Imperial College London – which has a delegation at the ongoing 23rd Conference of the Parties (COP23) to the United Nations Framework Convention on Climate Change (UNFCCC) in Germany – reports just how much of the world is not insured against climate risks.
At an official side-event organised by the Imperial College London delegation, along with Munich Climate Insurance Initiative (MCII) and Munich Re
Foundation, experts revealed that 70% of the global damage brought about by climate change disasters are not covered by climate risk insurance. Particularly in less progressive countries, the percentage is even more troubling.
“In developing countries, 98% of the damage caused by climate change events doesn’t get any compensation unless the government steps in – and of course, behind the damage there are people who lose their homes, workplaces, or worse,” said Simone Ruiz-Vergote, managing director of Allianz
Climate Solutions. “Insurance can be a mechanism to prevent livelihoods falling back into poverty after extreme weather events.”
Christian Barthelt, project manager at the Munich Re Foundation, noted how insurance can cover a number of aspects of disaster risk management. The goal is to achieve improved resilience amid “a much greater” awareness of climate-related risk.
“An effective insurance policy depends on partnerships between the public and private sector, and the active participation of communities at risk,” said Barthelt. “You need to promote the project on the ground, develop a sustained dialogue with the different stakeholders, and ensure the long-term commitment of all those involved.”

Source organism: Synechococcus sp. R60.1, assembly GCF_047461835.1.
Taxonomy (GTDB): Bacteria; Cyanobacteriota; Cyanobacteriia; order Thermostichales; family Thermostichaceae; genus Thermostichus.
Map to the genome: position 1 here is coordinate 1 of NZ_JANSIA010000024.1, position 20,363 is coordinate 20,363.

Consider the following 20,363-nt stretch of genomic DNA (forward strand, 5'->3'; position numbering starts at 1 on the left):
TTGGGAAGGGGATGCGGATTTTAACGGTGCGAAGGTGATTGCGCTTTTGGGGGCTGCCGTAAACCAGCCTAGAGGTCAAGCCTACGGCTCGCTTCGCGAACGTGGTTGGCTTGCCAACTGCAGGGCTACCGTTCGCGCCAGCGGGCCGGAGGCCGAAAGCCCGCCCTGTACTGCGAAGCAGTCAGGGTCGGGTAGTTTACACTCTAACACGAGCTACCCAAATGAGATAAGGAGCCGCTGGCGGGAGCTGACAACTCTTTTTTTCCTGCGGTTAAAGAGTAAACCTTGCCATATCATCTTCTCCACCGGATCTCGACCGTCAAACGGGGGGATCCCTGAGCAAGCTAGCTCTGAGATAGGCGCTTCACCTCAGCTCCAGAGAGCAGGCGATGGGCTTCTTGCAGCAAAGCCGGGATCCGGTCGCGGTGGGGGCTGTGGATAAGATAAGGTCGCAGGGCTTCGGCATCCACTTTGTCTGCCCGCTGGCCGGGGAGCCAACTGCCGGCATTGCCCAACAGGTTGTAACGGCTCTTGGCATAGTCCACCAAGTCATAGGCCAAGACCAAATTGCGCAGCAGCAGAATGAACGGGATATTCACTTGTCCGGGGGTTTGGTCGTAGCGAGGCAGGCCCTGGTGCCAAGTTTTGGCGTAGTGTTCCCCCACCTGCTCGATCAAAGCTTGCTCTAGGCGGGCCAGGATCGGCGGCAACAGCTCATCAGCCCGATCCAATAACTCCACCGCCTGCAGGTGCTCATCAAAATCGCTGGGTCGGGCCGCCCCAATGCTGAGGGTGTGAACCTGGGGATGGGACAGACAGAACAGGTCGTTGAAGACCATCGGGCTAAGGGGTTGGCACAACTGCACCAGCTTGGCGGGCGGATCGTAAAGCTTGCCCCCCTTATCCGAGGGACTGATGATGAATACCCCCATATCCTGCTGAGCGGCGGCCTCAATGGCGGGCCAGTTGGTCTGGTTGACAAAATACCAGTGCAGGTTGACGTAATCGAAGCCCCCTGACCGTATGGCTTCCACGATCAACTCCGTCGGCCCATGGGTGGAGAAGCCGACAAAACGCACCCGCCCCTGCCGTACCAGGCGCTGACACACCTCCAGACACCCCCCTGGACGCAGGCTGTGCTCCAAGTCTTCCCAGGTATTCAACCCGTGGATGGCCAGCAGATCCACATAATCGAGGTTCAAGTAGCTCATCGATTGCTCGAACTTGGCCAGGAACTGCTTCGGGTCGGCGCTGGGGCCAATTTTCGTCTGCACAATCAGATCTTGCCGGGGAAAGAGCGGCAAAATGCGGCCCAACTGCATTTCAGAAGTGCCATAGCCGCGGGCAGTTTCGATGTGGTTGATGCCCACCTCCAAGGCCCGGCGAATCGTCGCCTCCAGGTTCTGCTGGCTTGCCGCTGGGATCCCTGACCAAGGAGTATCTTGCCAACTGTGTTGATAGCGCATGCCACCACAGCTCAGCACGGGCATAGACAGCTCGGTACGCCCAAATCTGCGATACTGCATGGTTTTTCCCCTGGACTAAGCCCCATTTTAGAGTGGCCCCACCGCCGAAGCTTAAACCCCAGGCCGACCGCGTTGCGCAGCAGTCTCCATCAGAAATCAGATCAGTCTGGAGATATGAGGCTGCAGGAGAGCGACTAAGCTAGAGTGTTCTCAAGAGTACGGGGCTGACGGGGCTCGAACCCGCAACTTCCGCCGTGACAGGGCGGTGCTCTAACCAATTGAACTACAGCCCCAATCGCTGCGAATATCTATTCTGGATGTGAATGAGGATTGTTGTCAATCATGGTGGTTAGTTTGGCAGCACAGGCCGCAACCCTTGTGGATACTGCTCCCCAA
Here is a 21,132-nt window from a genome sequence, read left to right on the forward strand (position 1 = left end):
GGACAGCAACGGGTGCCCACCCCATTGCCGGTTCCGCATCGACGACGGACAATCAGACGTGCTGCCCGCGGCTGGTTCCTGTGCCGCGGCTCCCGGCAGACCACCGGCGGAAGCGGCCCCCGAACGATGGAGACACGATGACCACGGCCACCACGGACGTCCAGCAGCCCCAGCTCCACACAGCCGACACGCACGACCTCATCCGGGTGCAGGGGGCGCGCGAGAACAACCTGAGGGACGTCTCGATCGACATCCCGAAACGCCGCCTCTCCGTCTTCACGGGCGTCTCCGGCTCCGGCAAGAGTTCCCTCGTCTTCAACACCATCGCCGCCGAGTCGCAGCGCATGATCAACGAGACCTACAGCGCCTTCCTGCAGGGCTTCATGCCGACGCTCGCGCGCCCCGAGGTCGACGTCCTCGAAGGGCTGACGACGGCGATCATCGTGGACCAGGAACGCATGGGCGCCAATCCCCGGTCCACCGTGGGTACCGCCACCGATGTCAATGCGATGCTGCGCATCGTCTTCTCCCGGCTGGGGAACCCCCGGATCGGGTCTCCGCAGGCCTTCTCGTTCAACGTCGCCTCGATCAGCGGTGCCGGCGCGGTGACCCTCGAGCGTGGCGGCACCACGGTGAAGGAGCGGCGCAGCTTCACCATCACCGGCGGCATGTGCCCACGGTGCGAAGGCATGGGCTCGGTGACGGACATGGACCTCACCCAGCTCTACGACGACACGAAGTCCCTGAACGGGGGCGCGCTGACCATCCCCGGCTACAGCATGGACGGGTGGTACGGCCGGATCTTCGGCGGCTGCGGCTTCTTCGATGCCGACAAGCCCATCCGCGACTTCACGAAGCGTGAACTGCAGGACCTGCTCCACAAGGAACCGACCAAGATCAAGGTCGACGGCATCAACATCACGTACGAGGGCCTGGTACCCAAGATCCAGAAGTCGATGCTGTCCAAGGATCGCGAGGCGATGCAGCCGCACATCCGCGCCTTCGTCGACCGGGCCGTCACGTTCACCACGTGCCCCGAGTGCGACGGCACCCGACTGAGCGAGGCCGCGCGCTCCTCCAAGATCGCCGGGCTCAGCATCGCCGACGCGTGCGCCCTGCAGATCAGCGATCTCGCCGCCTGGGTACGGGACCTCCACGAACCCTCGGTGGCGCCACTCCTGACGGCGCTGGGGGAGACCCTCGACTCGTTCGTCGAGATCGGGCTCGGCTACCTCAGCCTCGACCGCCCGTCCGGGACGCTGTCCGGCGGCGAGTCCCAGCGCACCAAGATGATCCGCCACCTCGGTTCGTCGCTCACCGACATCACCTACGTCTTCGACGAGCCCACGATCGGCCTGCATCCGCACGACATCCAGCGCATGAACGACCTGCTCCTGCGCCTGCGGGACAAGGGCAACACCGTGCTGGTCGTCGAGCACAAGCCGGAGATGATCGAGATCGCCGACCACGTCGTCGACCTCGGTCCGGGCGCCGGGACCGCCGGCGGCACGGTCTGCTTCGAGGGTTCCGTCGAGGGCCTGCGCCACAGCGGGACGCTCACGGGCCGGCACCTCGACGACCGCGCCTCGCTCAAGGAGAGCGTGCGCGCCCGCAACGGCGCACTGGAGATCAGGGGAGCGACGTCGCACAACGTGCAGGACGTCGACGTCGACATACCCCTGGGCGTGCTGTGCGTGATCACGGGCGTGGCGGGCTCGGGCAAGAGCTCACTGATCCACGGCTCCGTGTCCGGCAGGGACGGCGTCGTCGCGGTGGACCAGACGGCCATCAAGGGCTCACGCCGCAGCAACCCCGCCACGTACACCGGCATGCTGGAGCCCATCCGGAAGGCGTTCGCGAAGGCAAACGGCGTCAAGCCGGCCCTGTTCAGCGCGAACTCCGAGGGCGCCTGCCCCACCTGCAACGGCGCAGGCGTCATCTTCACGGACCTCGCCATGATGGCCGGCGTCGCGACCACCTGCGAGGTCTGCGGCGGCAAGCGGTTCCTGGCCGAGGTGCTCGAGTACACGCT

Highlighted during the side-event was how insurance could be used as a tool in promoting sustainable development and adaptation to climate change. And while there’s a growing recognition of climate risk insurance, “there’s more to do,” said Imperial College London in its report about the discussions.
Separately Giles Crowley, head of commercial at Zurich
, previously cited the important role of brokers within the realm of climate change risks
“Brokers have a significant responsibility in terms of educating and helping their clients scan for all forms of risk, climate risk included,” he said. “Talking to clients about their strategies to mitigate climate risk, and bringing global insights and research to the table is hugely valuable.”
Crowley stressed: “Our role is to make people aware, to help people understand the risk they face and also to put a price on that risk. If these prices are unsustainable we need to signal that to the market.”
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